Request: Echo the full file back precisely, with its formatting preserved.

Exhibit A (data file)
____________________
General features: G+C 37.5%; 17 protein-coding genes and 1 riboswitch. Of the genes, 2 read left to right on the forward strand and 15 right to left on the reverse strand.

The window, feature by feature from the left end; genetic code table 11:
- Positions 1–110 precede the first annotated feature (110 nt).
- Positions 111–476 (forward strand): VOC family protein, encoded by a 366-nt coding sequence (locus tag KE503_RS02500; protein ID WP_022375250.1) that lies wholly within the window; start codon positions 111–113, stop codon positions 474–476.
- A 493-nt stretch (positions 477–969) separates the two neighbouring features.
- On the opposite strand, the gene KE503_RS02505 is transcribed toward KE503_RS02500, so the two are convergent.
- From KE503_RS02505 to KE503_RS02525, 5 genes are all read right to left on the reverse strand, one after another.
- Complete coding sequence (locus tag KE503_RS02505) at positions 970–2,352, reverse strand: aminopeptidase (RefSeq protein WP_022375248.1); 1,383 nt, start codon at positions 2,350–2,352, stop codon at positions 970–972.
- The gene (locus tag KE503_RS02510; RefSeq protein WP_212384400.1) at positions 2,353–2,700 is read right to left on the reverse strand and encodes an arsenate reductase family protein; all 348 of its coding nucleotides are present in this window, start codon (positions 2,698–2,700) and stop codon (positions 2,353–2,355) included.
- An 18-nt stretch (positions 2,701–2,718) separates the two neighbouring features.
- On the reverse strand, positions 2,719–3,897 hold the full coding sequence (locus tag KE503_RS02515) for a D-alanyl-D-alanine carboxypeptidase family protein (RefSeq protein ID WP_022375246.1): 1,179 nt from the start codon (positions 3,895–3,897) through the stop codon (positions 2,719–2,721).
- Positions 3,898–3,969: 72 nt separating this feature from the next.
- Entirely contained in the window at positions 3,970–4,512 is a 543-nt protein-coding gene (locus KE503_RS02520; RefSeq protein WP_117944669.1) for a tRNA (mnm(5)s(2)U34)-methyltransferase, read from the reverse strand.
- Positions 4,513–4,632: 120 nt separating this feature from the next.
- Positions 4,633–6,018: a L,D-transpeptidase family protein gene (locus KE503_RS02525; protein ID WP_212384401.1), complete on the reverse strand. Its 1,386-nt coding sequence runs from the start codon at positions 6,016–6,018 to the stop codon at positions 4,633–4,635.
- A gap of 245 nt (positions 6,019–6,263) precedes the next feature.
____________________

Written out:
General features: G+C 37.5%; 17 protein-coding genes and 1 riboswitch. Of the genes, 2 read left to right on the forward strand and 15 right to left on the reverse strand.

The window, feature by feature from the left end; genetic code table 11:
- Positions 1–110 precede the first annotated feature (110 nt).
- Positions 111–476 (forward strand): VOC family protein, encoded by a 366-nt coding sequence (locus tag KE503_RS02500; protein ID WP_022375250.1) that lies wholly within the window; start codon positions 111–113, stop codon positions 474–476.
- A 493-nt stretch (positions 477–969) separates the two neighbouring features.
- On the opposite strand, the gene KE503_RS02505 is transcribed toward KE503_RS02500, so the two are convergent.
- From KE503_RS02505 to KE503_RS02525, 5 genes are all read right to left on the reverse strand, one after another.
- Complete coding sequence (locus tag KE503_RS02505) at positions 970–2,352, reverse strand: aminopeptidase (RefSeq protein WP_022375248.1); 1,383 nt, start codon at positions 2,350–2,352, stop codon at positions 970–972.
- The gene (locus tag KE503_RS02510; RefSeq protein WP_212384400.1) at positions 2,353–2,700 is read right to left on the reverse strand and encodes an arsenate reductase family protein; all 348 of its coding nucleotides are present in this window, start codon (positions 2,698–2,700) and stop codon (positions 2,353–2,355) included.
- An 18-nt stretch (positions 2,701–2,718) separates the two neighbouring features.
- On the reverse strand, positions 2,719–3,897 hold the full coding sequence (locus tag KE503_RS02515) for a D-alanyl-D-alanine carboxypeptidase family protein (RefSeq protein ID WP_022375246.1): 1,179 nt from the start codon (positions 3,895–3,897) through the stop codon (positions 2,719–2,721).
- Positions 3,898–3,969: 72 nt separating this feature from the next.
- Entirely contained in the window at positions 3,970–4,512 is a 543-nt protein-coding gene (locus KE503_RS02520; RefSeq protein WP_117944669.1) for a tRNA (mnm(5)s(2)U34)-methyltransferase, read from the reverse strand.
- Positions 4,513–4,632: 120 nt separating this feature from the next.
- Positions 4,633–6,018: a L,D-transpeptidase family protein gene (locus KE503_RS02525; protein ID WP_212384401.1), complete on the reverse strand. Its 1,386-nt coding sequence runs from the start codon at positions 6,016–6,018 to the stop codon at positions 4,633–4,635.
- A gap of 245 nt (positions 6,019–6,263) precedes the next feature.